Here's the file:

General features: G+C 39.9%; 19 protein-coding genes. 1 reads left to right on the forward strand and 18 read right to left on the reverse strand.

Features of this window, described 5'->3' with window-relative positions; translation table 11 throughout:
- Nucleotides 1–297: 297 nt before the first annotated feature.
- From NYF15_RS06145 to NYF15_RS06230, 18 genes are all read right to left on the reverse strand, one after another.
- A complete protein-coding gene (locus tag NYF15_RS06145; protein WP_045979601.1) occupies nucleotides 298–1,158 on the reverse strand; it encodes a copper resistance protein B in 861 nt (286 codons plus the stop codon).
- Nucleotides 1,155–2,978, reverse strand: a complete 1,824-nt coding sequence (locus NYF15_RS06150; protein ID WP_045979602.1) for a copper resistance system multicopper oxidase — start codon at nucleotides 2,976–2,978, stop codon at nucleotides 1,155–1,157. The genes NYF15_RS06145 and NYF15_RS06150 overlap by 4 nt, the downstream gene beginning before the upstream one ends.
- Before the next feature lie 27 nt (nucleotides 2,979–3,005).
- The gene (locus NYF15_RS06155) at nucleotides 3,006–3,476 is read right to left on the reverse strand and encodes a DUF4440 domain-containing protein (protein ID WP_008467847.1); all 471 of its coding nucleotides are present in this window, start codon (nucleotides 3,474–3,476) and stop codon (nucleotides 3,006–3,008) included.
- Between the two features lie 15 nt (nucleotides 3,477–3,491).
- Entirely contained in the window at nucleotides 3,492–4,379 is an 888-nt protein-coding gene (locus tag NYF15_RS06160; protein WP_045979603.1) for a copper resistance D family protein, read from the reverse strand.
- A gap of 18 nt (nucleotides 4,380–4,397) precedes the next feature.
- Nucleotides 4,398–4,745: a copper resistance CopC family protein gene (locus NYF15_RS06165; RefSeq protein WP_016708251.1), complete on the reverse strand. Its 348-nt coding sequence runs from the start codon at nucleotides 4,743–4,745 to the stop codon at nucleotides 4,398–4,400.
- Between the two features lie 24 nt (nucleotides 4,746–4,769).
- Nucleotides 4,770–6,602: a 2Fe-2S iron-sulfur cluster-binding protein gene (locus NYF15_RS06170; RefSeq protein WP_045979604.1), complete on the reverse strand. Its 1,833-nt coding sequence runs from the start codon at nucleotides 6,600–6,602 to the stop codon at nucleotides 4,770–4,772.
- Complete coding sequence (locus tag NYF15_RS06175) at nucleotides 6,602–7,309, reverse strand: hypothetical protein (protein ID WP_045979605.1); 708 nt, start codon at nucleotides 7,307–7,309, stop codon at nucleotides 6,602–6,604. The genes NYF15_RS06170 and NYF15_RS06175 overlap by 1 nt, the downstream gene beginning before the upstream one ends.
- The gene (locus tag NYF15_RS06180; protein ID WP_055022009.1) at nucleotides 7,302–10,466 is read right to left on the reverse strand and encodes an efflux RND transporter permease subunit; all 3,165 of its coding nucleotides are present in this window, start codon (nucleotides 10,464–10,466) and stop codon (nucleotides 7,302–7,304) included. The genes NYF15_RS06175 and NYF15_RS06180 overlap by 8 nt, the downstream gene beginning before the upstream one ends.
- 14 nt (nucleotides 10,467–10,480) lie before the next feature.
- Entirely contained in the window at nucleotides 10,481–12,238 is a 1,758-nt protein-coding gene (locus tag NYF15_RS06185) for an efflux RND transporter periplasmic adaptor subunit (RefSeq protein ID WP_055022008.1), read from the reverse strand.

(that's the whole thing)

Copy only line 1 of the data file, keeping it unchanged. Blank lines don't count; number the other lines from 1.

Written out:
General features: G+C 39.9%; 19 protein-coding genes. 1 reads left to right on the forward strand and 18 read right to left on the reverse strand.